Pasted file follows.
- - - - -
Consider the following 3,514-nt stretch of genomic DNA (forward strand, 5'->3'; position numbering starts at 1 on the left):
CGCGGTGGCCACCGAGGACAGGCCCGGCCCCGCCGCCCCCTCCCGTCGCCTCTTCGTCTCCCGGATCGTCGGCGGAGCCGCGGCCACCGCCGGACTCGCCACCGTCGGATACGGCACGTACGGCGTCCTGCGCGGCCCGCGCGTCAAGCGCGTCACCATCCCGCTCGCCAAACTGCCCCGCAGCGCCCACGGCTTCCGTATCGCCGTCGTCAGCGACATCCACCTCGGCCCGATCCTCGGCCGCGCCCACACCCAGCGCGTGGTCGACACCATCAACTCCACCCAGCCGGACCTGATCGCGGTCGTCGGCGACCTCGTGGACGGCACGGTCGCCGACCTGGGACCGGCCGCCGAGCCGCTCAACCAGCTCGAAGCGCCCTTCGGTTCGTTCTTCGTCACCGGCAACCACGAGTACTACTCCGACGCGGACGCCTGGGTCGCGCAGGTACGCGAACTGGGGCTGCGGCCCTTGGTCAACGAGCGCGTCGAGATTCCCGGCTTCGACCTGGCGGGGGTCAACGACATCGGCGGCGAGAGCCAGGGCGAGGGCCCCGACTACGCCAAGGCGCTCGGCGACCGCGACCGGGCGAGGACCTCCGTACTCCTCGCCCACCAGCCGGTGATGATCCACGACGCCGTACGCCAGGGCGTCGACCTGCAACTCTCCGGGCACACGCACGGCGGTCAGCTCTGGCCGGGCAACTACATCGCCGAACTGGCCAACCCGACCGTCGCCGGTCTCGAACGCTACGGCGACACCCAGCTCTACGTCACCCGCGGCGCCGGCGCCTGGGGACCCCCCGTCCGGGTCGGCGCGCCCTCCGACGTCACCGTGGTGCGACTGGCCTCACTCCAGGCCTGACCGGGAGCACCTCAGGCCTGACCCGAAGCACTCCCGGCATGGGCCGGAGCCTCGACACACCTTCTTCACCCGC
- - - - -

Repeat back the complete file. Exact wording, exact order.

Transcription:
Consider the following 3,514-nt stretch of genomic DNA (forward strand, 5'->3'; position numbering starts at 1 on the left):
CGCGGTGGCCACCGAGGACAGGCCCGGCCCCGCCGCCCCCTCCCGTCGCCTCTTCGTCTCCCGGATCGTCGGCGGAGCCGCGGCCACCGCCGGACTCGCCACCGTCGGATACGGCACGTACGGCGTCCTGCGCGGCCCGCGCGTCAAGCGCGTCACCATCCCGCTCGCCAAACTGCCCCGCAGCGCCCACGGCTTCCGTATCGCCGTCGTCAGCGACATCCACCTCGGCCCGATCCTCGGCCGCGCCCACACCCAGCGCGTGGTCGACACCATCAACTCCACCCAGCCGGACCTGATCGCGGTCGTCGGCGACCTCGTGGACGGCACGGTCGCCGACCTGGGACCGGCCGCCGAGCCGCTCAACCAGCTCGAAGCGCCCTTCGGTTCGTTCTTCGTCACCGGCAACCACGAGTACTACTCCGACGCGGACGCCTGGGTCGCGCAGGTACGCGAACTGGGGCTGCGGCCCTTGGTCAACGAGCGCGTCGAGATTCCCGGCTTCGACCTGGCGGGGGTCAACGACATCGGCGGCGAGAGCCAGGGCGAGGGCCCCGACTACGCCAAGGCGCTCGGCGACCGCGACCGGGCGAGGACCTCCGTACTCCTCGCCCACCAGCCGGTGATGATCCACGACGCCGTACGCCAGGGCGTCGACCTGCAACTCTCCGGGCACACGCACGGCGGTCAGCTCTGGCCGGGCAACTACATCGCCGAACTGGCCAACCCGACCGTCGCCGGTCTCGAACGCTACGGCGACACCCAGCTCTACGTCACCCGCGGCGCCGGCGCCTGGGGACCCCCCGTCCGGGTCGGCGCGCCCTCCGACGTCACCGTGGTGCGACTGGCCTCACTCCAGGCCTGACCGGGAGCACCTCAGGCCTGACCCGAAGCACTCCCGGCATGGGCCGGAGCCTCGACACACCTTCTTCACCCGC